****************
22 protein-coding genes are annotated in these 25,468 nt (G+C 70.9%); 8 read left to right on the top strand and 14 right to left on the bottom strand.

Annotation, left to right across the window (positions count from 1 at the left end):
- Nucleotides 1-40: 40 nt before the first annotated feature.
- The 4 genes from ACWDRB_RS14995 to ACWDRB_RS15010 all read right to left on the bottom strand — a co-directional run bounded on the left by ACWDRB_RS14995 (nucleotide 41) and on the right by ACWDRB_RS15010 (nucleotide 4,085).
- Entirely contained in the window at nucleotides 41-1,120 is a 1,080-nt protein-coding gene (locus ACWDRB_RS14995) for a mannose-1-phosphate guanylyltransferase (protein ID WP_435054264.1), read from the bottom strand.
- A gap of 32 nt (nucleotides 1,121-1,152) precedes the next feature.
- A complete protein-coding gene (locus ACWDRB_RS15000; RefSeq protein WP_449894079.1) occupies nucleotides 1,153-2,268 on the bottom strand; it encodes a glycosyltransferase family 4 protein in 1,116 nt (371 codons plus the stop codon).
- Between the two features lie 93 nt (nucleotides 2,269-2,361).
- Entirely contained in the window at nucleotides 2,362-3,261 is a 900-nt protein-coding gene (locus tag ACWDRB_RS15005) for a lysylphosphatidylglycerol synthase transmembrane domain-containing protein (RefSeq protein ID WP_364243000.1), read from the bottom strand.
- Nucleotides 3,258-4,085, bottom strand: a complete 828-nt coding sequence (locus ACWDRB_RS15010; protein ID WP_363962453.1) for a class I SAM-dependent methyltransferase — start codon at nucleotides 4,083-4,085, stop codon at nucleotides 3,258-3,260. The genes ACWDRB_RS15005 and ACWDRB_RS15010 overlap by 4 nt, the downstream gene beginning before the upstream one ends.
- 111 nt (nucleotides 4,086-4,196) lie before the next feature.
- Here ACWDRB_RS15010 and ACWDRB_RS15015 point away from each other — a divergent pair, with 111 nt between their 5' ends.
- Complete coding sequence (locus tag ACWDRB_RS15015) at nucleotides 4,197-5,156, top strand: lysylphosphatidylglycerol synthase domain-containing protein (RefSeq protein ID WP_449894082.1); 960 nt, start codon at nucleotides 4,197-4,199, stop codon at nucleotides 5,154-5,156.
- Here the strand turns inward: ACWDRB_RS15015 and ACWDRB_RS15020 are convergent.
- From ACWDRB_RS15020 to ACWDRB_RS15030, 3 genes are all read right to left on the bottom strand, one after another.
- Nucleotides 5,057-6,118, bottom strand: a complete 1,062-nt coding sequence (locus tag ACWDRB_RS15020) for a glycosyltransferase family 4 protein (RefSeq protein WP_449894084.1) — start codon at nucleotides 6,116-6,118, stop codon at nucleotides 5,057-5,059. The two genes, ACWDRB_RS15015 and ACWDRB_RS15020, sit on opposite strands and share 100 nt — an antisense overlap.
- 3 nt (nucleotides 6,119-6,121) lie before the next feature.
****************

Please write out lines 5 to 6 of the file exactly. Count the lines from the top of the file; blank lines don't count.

- Entirely contained in the window at nucleotides 41-1,120 is a 1,080-nt protein-coding gene (locus ACWDRB_RS14995) for a mannose-1-phosphate guanylyltransferase (protein ID WP_435054264.1), read from the bottom strand.
- A gap of 32 nt (nucleotides 1,121-1,152) precedes the next feature.